New England's Murray gives lesson on how to buy NFL team without cash

PRO FOOTBALL

October 20, 1991|By VITO STELLINO

Move over, Al Davis and Mike Lynn.

Make room for Fran Murray.

Murray is the latest wheeler-dealer on the threshold of getting control of an NFL franchise by using more wits than money.

Davis got control of the Los Angeles Raiders and Lynn got control of the Minnesota Vikings -- although he's now involved in a court fight over it -- after being hired by the clubs and then maneuvering to the top in boardroom battles.

Murray is on the verge of getting control of the New England Patriots without buying majority interest.

Back in 1986, when former owner Billy Sullivan was having financial problems, Murray got an option to buy the club with what apparently was borrowed money. When Victor Kiam bought the Patriots in 1988, Murray got 49 percent with a provision that he could take control if Kiam didn't pay him $38 million in three years.

Kiam can't come up with the money, and Murray seems on the verge of taking over the club in 30 days. Meanwhile, the league has taken control from Kiam.

Murray is doing all this without big bucks.

There have been many rumors that Murray, a major player in the St. Louis expansion effort, will either move the Patriots to St. Louis or cut a deal with the NFL to keep the team in New England in return for an expansion team in St. Louis.

Joel Glazer, who, along with his father, Malcolm, and brother Bryan, is trying to get an expansion team for Baltimore, says he's heard the rumors, but discounts them.

"There's been a lot of talk of that, but I believe if Fran Murray hadn't forced Kiam's hand, that would have led you to believe a deal had been cut," he said. "[If they'd cut a deal] it would never have gone this far."

But the NFL is no stranger to back-room dealing, and it remains to be seen how all this plays out. In any case, Murray seems likely to land on his feet and is looking for a buyer for the team -- which would mean a cash infusion for him.

The primary worry for the NFL is that Robert Popeo, Murray's attorney, says the team is worth between $100 million and $125 million. If the Patriots sell in that range, it would be hard for the NFL to sell the expansion teams for more than that.

*

The NFL's annual fall meeting will be this week in Dallas. An expansion update is on the agenda, but no action is expected.

Herbert J. Belgrad, chairman of the Maryland Stadium Authority, said he's not attending because he got a letter from the NFL telling him the league wasn't inviting the expansion cities.

The major item on the agenda is the fate of the World League of American Football.

The NFL may shut the WLAF down for a year -- which probably would amount to a death sentence.

*

When the Bill Parcells coaching rumors heat up, pencil in his close friend, Dan Henning, as offensive coordinator.

Henning, coach of the 1-6 San Diego Chargers, likely be available at the end of the year.

Henning may have sealed his fate with two controversial calls last week in a 30-24 loss to the Los Angeles Rams.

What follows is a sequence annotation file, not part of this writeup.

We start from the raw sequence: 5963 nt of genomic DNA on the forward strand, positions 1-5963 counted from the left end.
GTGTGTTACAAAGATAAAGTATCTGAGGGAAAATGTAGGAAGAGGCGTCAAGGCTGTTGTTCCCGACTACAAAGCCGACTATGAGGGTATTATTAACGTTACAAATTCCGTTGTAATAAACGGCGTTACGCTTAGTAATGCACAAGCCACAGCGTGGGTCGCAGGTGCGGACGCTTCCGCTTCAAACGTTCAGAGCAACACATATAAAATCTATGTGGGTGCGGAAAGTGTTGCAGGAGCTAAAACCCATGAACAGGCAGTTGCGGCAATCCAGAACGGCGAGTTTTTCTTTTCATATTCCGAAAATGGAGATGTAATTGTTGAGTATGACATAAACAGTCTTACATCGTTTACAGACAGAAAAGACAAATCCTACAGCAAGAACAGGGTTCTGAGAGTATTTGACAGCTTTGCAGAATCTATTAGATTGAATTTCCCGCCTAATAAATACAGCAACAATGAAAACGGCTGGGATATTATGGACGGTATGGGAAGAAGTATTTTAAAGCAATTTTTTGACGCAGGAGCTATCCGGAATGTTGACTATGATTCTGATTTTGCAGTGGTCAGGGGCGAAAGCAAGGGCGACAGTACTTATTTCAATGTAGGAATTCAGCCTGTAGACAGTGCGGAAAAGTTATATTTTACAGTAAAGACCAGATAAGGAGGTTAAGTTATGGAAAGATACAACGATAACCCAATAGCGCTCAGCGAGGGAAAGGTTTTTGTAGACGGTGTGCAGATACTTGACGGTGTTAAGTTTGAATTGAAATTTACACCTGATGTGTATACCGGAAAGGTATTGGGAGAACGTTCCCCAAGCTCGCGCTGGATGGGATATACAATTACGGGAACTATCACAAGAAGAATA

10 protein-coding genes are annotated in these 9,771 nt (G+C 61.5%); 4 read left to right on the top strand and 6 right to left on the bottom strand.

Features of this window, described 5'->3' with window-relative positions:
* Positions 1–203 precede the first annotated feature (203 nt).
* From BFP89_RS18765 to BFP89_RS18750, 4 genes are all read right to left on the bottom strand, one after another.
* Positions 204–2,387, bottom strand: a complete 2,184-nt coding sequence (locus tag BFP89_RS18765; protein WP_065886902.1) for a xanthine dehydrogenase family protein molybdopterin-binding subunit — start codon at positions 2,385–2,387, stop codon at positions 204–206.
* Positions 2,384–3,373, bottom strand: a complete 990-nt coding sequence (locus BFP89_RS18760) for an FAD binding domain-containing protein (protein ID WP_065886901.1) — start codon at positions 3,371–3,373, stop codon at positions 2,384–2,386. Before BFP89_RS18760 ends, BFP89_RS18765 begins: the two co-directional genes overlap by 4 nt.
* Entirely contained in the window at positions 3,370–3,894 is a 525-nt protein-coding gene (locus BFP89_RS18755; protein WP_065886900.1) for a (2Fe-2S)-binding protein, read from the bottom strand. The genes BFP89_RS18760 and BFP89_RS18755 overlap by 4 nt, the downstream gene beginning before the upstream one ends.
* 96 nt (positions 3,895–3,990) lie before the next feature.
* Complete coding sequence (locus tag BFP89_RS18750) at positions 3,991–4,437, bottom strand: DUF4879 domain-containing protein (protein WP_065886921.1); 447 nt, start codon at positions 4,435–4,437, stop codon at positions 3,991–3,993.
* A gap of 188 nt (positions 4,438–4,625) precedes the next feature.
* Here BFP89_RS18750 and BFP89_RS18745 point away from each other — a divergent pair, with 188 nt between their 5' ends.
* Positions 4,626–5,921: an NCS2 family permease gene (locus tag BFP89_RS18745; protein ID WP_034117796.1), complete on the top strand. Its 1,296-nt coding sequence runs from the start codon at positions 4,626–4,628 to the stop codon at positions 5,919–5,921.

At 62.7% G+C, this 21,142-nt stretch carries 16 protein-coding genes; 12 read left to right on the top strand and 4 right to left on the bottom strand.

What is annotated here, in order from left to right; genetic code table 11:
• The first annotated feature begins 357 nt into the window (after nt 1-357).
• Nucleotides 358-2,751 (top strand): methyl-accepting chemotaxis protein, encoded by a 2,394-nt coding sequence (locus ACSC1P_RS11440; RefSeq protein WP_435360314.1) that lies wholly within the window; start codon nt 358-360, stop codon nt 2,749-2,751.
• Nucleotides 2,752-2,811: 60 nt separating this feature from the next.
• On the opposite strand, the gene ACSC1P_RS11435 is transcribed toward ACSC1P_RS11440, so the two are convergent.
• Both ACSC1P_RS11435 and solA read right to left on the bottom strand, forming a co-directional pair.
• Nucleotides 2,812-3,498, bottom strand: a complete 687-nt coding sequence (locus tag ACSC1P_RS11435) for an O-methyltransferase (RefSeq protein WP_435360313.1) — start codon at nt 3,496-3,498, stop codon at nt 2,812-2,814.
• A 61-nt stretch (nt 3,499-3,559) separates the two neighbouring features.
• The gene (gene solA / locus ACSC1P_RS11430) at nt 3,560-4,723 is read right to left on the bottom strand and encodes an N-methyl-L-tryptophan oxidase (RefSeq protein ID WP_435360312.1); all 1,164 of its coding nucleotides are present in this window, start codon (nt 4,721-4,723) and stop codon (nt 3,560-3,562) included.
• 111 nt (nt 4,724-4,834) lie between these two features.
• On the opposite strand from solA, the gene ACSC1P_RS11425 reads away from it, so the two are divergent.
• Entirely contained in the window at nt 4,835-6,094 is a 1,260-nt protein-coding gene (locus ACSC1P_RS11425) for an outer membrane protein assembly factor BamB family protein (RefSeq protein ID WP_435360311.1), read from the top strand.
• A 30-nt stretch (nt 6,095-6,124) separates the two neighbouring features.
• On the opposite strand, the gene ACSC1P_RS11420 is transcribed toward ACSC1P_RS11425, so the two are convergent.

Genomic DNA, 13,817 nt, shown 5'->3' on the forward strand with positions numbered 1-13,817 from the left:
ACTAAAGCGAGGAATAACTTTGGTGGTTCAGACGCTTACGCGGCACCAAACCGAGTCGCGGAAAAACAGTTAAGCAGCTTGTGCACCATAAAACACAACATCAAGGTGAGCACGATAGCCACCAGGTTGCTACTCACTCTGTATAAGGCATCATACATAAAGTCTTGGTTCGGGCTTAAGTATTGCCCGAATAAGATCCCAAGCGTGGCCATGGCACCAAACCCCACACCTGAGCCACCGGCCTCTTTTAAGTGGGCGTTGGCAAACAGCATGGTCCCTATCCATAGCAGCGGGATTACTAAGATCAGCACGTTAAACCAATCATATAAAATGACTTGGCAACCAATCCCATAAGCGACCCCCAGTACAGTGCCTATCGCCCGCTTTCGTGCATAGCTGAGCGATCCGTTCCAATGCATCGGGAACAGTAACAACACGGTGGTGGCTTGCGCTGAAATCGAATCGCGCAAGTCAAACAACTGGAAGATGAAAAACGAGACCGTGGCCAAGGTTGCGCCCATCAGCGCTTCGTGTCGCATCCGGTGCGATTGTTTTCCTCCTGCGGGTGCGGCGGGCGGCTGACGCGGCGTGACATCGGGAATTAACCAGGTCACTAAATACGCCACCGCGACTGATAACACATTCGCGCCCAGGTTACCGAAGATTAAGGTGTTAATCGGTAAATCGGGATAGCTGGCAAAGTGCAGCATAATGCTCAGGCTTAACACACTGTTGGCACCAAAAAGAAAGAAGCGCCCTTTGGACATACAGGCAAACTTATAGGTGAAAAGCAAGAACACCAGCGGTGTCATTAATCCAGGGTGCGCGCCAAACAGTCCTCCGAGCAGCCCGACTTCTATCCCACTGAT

With the Chargers at their 1-yard line with one second left in the first half, he didn't have the quarterback try a sneak or even throw the ball away. He called a running play, and Marion Butts was tackled in the end zone for a safety. Late in the game, on fourth-and-10, he called a draw.

Henning figures to the last the season because general manager Bobby Beathard doesn't make impulsive moves.

"We're certainly not going to make a change during the season," Beathard said. He didn't say anything about after the season.

Henning, meanwhile, became irate about questions about the two calls.

"You continue to harp on it," he said. "What you should do is go back and join one of the staffs on the Senate Judiciary Committee and beat your brains out."

*

The controversy over demonstration penalties, which had quieted when the league stopped penalizing players for high-fiving with fans, flared up again when the Pittsburgh Steelers' Eric Green was called for a demonstration penalty in the final minute of Monday's game against the New York Giants after he had scored the touchdown that tied the score, 20-20.

The penalty, which was marked off on the ensuing kickoff, helped the Giants get field position and win the game, 23-20, on Matt Bahr's 44-yard field goal.

Jim Finks, the New Orleans Saints president who heads the competition committee, then said the penalty shouldn't have been called because the demonstration wasn't prolonged or excessive. He also made headlines by saying the officials may have called it because they don't like the rule.

"I was quoted fairly and accurately, but I don't think I'd better say anything more about it," Finks said later in the week.

It's obvious that the league office wasn't pleased with Finks' remarks. The league doesn't like public criticism or discussion about the officials.

Unlike baseball umpires, NFL officials aren't allowed to give interviews, except for brief explanations to a pool reporter after the game. A league spokesman said the league would have no comment on whether it agreed with the call.

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